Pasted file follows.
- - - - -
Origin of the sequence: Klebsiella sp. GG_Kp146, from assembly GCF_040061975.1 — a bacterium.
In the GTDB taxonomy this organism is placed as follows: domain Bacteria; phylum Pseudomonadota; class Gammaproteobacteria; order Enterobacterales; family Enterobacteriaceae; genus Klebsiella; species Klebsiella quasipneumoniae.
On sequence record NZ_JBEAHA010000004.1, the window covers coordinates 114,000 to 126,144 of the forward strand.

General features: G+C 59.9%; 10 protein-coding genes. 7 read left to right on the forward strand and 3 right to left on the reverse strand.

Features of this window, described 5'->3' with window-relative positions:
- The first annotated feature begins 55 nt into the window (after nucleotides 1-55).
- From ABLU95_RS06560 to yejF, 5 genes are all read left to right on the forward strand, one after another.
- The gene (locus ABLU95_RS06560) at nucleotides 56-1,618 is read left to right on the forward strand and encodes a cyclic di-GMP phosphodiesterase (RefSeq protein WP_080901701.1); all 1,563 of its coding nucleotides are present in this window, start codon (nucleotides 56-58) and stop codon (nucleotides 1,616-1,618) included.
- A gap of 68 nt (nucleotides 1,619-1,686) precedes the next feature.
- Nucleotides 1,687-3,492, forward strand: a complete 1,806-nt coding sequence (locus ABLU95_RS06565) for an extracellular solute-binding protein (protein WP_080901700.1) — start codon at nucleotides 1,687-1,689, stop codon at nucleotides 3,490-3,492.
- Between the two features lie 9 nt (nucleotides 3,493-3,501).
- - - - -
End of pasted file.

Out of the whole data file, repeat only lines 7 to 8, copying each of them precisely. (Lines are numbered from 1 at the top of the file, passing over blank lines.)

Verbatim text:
- From ABLU95_RS06560 to yejF, 5 genes are all read left to right on the forward strand, one after another.
- The gene (locus ABLU95_RS06560) at nucleotides 56-1,618 is read left to right on the forward strand and encodes a cyclic di-GMP phosphodiesterase (RefSeq protein WP_080901701.1); all 1,563 of its coding nucleotides are present in this window, start codon (nucleotides 56-58) and stop codon (nucleotides 1,616-1,618) included.